It’s still dead

I get quoted in the Strib …

Budget deal hits Minnesota hard:

One of the biggest victims could be the proposed high-speed rail line from Chicago to St. Paul. Even before the historic budget impasse, the rail line to Minnesota was in jeopardy because Wisconsin Gov. Scott Walker opted out.

The budget deal now kills high-speed rail funding for the rest of the fiscal year — a cut of $2.9 billion. That throws further into doubt the money for which Minnesota was applying after Florida rejected a similar amount of high-speed funds.

“It makes it deader,” said David Levinson, a professor with the Center for Transportation Studies at the University of Minnesota.

When Jeremy Herb asked about the HSR line to Minnesota after the recent deal, I said “It’s still dead”. I am not sure he ever saw classic SNL: Generalíssimo Francisco Franco is still dead.

Store vs. Shop

Some nuance on language.

Shop: wiktionary: From Middle English shoppe, from Old English sceoppa (“booth”)

  1. An establishment that sells goods or services to the public; originally a physical location, but now a virtual establishment as well.
  2. A place where things are crafted; a workshop or hobbyshop.
  3. An automobile mechanic’s workplace.
  4. Workplace; office. Used mainly in expressions such as shop talk, closed shop and shop floor.

Store: wiktionary:  Etymology from Latin instaurare – (“erect, establish”). store

  1. A place where items may be accumulated or routinely kept.
  2. A supply held in storage.
  3. (mainly North American) A place where items may be purchased.

A shop is a place where things are worked on (and sold), a store is a place where things are kept (and sold). We go shopping but we don’t go storing, we come home and store the things we got from the larger store.

The idea of a store, where things that we may need are stored and distributed, is ultimately one of sharing community resources. I may need tools at some point, but rather than own all the tools I might need, there is a hardware store which sells things on a just-in-time basis to consumers. Who owns the hardware store (an individual, a firm, a cooperative) is secondary to the necessity of such a function to achieve economies of scale and ensure variety. If there were no stores, we would need to store everything we might need, and would need to truck and barter for goods with their makers, a much less efficiency system.

The idea of a shop is just the place where the trade takes place. Implicitly, a store holds lots of things, a shop is just a place for the transaction or some local repair work. This is somewhat lost in modern usage, but we still have hardware stores and grocery stores (which are relatively large), but dress shops, tailor shops, auto shops (which at least the first two are relatively small, and the latter two refer to where things are done rather than already made things are sold).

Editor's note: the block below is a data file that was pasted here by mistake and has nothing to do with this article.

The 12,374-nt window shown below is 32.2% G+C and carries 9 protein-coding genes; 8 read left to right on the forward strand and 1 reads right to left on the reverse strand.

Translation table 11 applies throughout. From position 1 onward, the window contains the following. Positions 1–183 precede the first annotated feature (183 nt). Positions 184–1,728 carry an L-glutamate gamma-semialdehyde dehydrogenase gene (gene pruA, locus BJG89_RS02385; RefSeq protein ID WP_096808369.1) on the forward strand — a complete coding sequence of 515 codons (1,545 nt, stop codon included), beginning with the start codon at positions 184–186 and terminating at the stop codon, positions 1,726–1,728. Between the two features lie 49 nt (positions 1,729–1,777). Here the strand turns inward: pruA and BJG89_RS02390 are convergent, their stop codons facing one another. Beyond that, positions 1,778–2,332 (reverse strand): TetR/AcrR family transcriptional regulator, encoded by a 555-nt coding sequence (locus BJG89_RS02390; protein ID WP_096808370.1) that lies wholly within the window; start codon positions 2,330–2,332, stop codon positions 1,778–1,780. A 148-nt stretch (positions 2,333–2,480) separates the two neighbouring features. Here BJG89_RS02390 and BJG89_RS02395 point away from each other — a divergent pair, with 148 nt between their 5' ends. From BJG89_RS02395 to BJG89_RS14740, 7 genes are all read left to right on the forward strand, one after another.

Both of these functions are necessary in urban systems. We  need both places to store items we may need in the future (and then acquire them when needed), and we need shop-places to work on things, making them, repairing them, altering them.  With the move toward a disposable society, where it costs more to fix things (which is a laborious process) than make them (which is often automated), the share of space devoted to shops rather than stores has declined. Proposition Joe is in a declining business (“Shine that up and put $7.50 on it… Shame to let a good toaster go to waste over a frayed cord” – Proposition Joe, The Wire)

Where these things are located relative to where people and live and work depends on the frequency of use. We want things we want frequently (e.g. milk), to be closer than things we want infrequently (e.g. furniture). But closer and farther are relative not absolute terms. They depend on context: location with respect to others (density or community demand), the cost of travel (technology), frequency of use (individual demand), and so on. Relative locations have changed over time as density, technology, and demand have changed.

See also: Just-in-time consumption: Does the `pint of milk test’ hold water?

Three Steps To Get Our Highways Moving Again

Reason.tv has a nice short video: Three Steps To Get Our Highways Moving Again

Samuel Staley, Director of Urban Growth and Land Use Policy at Reason Foundation, has outlined three quick steps to improving mobility: (1) increase capacity, (2) support market oriented thinking and (3) employ comprehensive pricing.

I would frame these in reverse order. Employ pricing first. Then, before increasing capacity (i.e., what Matt Kahn and I call Expand It Second in our Brookings paper), we need to conduct the appropriate B/C analysis. The point is that we don’t know what we need to expand until pricing is in place and the benefits and costs have been assessed from that new baseline. There will of course be some capacity to be expanded in this new world, but a lot less than if we continue to give away our road capacity without a good, time and location-specific price signal.